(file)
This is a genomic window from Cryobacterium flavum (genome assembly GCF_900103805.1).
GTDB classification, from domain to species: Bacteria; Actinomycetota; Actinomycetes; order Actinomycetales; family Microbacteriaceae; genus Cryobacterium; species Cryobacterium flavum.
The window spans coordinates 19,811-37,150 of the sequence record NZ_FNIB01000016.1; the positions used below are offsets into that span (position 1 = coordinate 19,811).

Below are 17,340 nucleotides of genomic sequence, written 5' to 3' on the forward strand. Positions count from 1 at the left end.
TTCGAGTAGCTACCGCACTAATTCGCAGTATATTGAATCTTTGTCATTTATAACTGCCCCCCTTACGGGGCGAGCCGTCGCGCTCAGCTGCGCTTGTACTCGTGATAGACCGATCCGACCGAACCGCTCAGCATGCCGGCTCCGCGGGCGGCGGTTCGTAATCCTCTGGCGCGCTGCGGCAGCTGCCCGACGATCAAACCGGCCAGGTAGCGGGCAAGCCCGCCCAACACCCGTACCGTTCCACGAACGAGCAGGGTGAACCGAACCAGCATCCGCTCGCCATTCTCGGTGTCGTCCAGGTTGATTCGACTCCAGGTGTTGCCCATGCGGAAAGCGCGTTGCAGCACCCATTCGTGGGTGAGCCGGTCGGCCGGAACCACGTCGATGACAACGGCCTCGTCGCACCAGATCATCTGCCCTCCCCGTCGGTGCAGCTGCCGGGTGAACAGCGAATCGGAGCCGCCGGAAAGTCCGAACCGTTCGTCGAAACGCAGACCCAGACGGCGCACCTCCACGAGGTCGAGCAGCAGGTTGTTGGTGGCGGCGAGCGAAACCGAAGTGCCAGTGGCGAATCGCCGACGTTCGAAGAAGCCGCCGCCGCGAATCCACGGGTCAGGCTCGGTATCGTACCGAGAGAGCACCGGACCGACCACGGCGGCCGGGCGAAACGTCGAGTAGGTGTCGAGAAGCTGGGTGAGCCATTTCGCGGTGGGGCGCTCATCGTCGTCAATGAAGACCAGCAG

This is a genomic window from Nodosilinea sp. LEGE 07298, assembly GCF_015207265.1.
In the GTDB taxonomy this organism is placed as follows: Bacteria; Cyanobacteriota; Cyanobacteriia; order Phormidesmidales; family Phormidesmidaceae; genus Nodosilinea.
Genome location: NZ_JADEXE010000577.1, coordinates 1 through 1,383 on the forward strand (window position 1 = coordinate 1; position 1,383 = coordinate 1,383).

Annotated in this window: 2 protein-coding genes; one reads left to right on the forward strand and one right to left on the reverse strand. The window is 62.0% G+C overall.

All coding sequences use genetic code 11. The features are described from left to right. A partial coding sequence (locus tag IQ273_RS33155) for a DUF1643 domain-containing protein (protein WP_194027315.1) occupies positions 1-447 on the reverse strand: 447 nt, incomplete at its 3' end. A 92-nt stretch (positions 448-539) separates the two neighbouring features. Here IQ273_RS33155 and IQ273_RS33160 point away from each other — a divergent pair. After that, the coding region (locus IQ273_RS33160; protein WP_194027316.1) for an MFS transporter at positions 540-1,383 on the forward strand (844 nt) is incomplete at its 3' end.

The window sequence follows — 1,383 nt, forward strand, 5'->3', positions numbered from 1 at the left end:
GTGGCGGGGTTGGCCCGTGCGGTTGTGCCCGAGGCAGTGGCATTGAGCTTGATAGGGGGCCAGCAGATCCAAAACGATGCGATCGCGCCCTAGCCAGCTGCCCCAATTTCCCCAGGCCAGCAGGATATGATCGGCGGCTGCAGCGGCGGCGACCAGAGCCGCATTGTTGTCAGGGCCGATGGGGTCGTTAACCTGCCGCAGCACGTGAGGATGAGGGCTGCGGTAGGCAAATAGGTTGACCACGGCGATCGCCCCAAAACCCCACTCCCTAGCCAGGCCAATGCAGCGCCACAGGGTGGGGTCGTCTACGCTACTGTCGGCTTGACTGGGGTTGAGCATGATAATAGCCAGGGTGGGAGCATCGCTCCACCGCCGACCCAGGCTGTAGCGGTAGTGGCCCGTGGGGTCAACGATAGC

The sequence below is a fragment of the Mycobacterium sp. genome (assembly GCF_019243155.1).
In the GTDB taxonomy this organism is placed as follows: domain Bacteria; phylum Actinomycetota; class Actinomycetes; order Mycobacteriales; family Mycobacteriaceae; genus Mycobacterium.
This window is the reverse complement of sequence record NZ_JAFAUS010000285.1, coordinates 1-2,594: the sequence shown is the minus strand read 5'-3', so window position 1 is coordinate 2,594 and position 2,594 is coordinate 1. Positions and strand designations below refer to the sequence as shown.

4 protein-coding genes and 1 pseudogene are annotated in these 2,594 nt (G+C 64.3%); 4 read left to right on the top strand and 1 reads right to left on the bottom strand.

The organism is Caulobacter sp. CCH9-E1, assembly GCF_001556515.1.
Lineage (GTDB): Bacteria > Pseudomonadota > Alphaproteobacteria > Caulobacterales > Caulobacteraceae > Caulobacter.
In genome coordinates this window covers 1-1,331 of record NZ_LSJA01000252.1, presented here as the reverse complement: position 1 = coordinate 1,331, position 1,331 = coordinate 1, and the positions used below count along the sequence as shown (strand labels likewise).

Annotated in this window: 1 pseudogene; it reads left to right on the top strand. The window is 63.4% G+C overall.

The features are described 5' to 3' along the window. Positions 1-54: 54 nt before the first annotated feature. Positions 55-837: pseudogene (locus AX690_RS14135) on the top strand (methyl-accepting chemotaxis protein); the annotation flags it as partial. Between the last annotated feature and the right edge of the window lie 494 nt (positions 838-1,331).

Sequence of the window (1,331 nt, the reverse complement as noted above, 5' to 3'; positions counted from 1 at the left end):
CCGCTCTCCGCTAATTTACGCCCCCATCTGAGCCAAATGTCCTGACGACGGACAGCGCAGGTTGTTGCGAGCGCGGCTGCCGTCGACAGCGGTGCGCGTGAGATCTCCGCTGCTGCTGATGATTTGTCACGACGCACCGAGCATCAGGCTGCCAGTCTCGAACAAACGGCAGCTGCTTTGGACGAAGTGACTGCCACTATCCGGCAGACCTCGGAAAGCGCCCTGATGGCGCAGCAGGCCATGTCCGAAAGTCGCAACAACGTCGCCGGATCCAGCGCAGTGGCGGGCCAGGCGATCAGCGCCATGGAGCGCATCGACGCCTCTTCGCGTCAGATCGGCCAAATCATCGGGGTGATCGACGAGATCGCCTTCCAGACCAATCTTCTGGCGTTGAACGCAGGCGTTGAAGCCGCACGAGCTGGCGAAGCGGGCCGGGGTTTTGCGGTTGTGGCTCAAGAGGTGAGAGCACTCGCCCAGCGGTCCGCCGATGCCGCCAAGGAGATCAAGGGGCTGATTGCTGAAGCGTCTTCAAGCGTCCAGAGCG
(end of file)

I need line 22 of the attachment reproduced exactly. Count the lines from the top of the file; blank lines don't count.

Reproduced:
Sequence of the window (1,331 nt, the reverse complement as noted above, 5' to 3'; positions counted from 1 at the left end):